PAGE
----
Top 10 things couples forget when marrying abroad
1. Leave enough time for the paperwork
Couples should make sure they allow plenty of time to sort out the marriage paperwork, which can take between three to six months to complete, depending on the country.
2. Check and compare currencies
When choosing a destination, couples should check and compare currency exchange rates to save substantially on costs. For example, the pound is currently extremely strong against the euro. This in turn makes European weddings much cheaper than last year – approximately 23% cheaper in May 2015 compared to December 2014.
3. Look out for free ceremonies
Caribbean or North American resorts often offer a “free” wedding ceremony, if couples stay for a certain number of nights or bring a certain number of guests.
4. Send save the dates
Couples should post “save the date” cards well in advance of the date, if they wish guests to attend an overseas wedding. The more notice given, the more likely friends and family will be able to fly over.
5. Book in maiden name
Brides should remember to book airline tickets in their maiden name (unless they change their name legally before they fly).
6. Talk to the airline
Most airlines will allow brides to carry their wedding dress as hand luggage; however brides would need to contact the airline directly prior to booking. Also, while speaking to the airline, if family is travelling together, the whole party should ask for a group travel rate to save even more money.
7. Don’t forget the paperwork
Most countries require the following legal documents:
• Full birth certificates showing both parents’ names.
• If divorced, original final divorce papers.
• If widowed, death certificate of former spouse.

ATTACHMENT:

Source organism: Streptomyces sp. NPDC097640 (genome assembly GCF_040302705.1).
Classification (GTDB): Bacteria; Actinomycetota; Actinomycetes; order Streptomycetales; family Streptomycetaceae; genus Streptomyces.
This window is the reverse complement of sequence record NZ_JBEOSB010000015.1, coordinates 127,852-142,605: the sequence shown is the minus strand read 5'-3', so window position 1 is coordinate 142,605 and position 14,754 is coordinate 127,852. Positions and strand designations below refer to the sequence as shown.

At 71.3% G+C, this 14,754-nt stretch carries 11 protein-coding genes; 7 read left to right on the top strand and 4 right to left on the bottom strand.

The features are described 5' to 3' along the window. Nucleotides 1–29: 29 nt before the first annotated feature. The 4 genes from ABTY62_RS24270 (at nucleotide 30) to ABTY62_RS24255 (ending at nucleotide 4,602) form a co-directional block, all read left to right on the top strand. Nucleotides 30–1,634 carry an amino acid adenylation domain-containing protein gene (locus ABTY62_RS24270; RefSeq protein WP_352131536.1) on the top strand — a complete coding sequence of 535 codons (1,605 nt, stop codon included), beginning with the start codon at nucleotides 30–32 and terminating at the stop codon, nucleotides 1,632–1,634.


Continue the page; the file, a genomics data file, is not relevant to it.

• If the bride/groom has changed their name(s), legal proof of the change.
• If marrying in a non-English speaking country then documents may need to be translated by an official translator and stamped with an Apostille. In the UK the Foreign and Commonwealth Office can legalise documents for a small fee.
• Certificate of No Impediment to Marriage (required by some countries). This can be obtained from a local department of foreign affairs, registrar or embassy in the chosen country.
• Some countries require UK legal documents to be stamped with an Apostille Stamp, which then makes them legal documents in that country.
• Certificate of Single Status/Sworn Affidavit that you are free to marry. These are similar to a Certificate of No Impediment, but instead you have to swear you are single in front of a legal representative, i.e. a solicitor or notary.
8. Vaccinations and medications
Check what vaccinations and health precautions you need with your GP six to eight weeks before you travel. Visit www.fitfortravel.nhs.uk for more information. If you are taking prescribed medication, check if your medication is legal in the country you are visiting. Pack it in your hand luggage. It’s also worth taking a copy of your prescription with you.
9. Don’t forget the extras
Apart from settling the balance of the actual wedding abroad, couples shouldn’t forget the “little extras” that need to be budgeted for in the UK, such as travel and wedding insurance, getting documents translated (if required), and getting the correct documents legalised.
10. Listen to the weatherman
When choosing a dress, brides should always have the weather of the country in mind, at the particular time of year they plan to marry. A heavy wedding dress on a tropical beach may make brides look uncomfortable and overheated in the photos. Hurricane or rainy seasons may also not be an ideal time of year for outdoor weddings, which is particularly true of the Caribbean and South East Asia. If couples are flexible however about the date, then they should consider getting married out of the country’s high tourism season, when hotel rates are lower.